Why Does Treadmill Running Benefit You? Treadmill Technique
Treadmill running is not only limited to the dedicated runner, but it can for most people produce the best results in the least amount of time. Since most people are limited on time, more and more people are using treadmills as a form of training.
While treadmill technology has improved in recent years, most people need to go back to the basics and find what treadmill workouts work for them.
Before starting out running on the treadmill, you need to understand the benefits of how a treadmill can positively affect your training. Below are just a few reasons why these are becoming so popular.
– Lower joint impact
– Lower environmental stress
– Data collection
Treadmills today are much more efficient but also offer a lower joint impact. Hard surfaces do little to provide shock absorption, such as concrete which is unfortunately everywhere. If your a dedicated runner, implementing a weekly session on the treadmill can help create variation in your training while providing lower impact than outdoor running. For the beginner runner, it can provide a safe environment when starting out, allowing the body to adjust to a lower impact force.
While there is an increasing number of people starting to run on the treadmill, there is also a growing number of people plagued with injuries.
There are many reasons why people don’t want to train on a treadmill. Below is four reasons for people tend to stay away from treadmill running.
– Scared that it can be detrimental to joints
– Don’t want to put in the time
– Feeling dizzy on the treadmill
– Don’t know what to do
Treadmill Interval Running – Running On A Treadmill
Before starting any interval running on the treadmill, it is essential to maximize your workout time. First, learn the functions of the machine; this may require you to speak with a trainer to help walk you through the functionality.
Many if not most treadmills on the market provide a heart rate monitor to help you gauge the intensity of your run. While these aren’t always the most accurate, it gives you easily accessible data without needing to own a heart rate monitor. Your intervals outside can be time-consuming, difficult to plan, and sometimes challenging. Treadmill running provides a reliable and efficient workout, meaning you will do more work in less time and potentially see faster results.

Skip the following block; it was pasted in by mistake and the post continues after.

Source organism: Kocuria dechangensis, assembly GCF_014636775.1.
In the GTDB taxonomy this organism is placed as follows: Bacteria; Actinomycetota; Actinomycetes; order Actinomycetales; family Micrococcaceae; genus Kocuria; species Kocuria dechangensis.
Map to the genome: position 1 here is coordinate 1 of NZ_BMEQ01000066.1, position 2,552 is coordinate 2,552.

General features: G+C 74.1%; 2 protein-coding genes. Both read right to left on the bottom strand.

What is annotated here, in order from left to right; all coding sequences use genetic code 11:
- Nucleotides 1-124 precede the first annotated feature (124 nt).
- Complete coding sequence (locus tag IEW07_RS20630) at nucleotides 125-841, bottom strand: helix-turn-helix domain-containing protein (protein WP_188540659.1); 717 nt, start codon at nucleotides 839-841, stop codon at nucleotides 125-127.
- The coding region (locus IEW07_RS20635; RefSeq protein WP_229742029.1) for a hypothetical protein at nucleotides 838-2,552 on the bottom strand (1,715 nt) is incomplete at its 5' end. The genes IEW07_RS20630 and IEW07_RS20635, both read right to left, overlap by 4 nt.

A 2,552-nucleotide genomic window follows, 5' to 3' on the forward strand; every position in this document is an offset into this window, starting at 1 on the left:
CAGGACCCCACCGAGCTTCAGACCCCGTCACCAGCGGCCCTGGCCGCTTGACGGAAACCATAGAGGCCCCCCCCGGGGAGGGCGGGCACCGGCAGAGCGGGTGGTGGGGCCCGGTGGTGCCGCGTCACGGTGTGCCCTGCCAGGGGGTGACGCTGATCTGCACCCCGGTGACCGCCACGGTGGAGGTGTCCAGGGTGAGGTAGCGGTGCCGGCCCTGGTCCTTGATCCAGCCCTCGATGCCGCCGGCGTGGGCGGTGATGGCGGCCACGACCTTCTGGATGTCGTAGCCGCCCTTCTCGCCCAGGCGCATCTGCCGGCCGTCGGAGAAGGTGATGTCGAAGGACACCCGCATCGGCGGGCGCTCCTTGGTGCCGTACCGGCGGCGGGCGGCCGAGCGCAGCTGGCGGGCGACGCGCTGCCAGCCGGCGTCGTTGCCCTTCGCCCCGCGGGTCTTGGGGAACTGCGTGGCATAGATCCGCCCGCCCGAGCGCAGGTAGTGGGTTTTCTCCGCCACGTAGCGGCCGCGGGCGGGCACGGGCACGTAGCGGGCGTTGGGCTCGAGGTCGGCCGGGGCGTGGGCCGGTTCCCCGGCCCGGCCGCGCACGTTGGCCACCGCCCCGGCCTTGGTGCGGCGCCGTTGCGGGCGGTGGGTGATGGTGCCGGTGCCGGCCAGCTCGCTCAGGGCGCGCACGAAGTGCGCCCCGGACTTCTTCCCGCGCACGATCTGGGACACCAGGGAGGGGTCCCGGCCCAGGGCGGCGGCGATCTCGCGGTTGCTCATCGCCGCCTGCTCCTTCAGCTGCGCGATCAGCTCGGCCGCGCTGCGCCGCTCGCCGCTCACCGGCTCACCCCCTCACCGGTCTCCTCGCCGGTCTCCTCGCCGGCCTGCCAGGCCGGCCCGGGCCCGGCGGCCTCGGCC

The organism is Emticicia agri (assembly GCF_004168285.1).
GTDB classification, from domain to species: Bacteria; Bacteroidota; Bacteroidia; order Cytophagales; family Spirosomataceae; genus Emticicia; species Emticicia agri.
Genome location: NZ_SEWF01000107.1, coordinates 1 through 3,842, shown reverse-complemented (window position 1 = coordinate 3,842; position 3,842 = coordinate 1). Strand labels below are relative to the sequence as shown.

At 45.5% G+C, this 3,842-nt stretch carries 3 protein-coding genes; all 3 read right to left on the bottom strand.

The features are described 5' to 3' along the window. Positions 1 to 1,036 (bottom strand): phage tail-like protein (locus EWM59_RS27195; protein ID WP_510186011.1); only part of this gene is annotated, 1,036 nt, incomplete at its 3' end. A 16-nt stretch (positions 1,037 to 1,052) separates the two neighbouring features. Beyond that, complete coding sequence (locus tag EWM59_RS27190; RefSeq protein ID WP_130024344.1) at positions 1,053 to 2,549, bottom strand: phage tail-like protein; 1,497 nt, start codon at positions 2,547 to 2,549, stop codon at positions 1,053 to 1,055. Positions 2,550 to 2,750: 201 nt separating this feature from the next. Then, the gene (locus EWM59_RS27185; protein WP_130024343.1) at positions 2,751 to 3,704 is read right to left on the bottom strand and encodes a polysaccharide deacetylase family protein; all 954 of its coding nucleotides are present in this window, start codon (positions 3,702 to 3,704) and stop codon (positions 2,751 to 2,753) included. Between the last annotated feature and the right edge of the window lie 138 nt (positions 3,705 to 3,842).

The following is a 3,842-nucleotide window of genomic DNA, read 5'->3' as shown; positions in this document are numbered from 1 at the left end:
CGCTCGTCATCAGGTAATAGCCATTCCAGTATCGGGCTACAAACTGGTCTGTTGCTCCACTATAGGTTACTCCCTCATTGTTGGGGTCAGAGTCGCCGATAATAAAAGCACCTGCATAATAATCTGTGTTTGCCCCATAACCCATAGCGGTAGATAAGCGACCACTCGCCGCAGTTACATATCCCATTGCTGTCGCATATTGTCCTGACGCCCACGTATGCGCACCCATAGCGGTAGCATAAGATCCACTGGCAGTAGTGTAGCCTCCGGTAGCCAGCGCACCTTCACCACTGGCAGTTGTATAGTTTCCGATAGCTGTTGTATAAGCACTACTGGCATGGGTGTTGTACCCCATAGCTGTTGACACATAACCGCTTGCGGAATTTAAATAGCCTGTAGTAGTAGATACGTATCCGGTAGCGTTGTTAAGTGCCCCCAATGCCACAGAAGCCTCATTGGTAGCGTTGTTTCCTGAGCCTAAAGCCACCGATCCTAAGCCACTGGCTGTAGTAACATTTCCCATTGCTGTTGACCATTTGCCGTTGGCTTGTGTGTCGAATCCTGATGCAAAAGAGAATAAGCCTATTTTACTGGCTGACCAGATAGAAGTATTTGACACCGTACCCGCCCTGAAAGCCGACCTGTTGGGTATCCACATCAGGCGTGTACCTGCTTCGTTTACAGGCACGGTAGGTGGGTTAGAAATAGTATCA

Whether you are running on a treadmill or outside, the quality of your runs is important if you want to see progress. Focusing on quality sessions on the treadmill will both help with leg speed and also allow a more controlled environment.
Remember, when running indoors, there is no wind resistance. Adjusting the treadmill incline to 1-2% can help simulate outdoor running. If you are starting running on a treadmill, start with a zero slope until your fitness improves.
It is important not to set the incline too steep. Try to keep the highest slope at 7 percent. Otherwise, you will place too much strain on the hips, ankles, and back.
When you are running indoors, it is crucial to run the same way as you would outdoors. Focus on running with your natural gait, and stay away from taking short, choppy strides. If you start to feel that your form is faltering, slow down your pace until you feel your technique is coming back. Then you can gradually increase the treadmill speed again.
Running technique is crucial and not only just running indoors. The most common mistake an amateur runner make indoors is overstriding. This often leads to landing with the heel first and well ahead of your body’s centerline. Since the treadmill is propelling you forward, overstriding works against this by creating a brake. To avoid this, focus on keeping your stride under your body, this will help minimize the impact to the legs.
Running Technique On A Treadmill
Often people assume that the bars are there to hold while running or walking. But this is entirely wrong, they provide safety to help you get on and off the treadmill or an added precaution when you need to stop quickly.
Focus on keeping your body upright. Leaning too far forward often makes the treadmill pull your feet backward, which can often lead to back or neck pain and loss in balance. If you are finding you are leaning forward too much, it is a good idea to check your posture before getting on the treadmill or during your warm-up. You can do so by setting your shoulders above your hips and focusing compressing your abs.
There is a lot of benefits to treadmill running, but there are also a few negatives. Excessively using a treadmill for most of your training can potentially cause injuries in the long term. Keeping your indoor training to 2-3 times per week can help you improve your running without the overuse injuries treadmills can give.
Focus on your quality workouts inside and keep those long endurance runs outdoor. Outdoor running provides more variation in your foot strike, while indoor running offers a much higher constant repetition of the same foot strike.
If you live in a place during winter that doesn’t allow you to run outside, try to keep the volume down during the winter months. Focus on speed and intervals and bring up your mileage once the weather allows you to.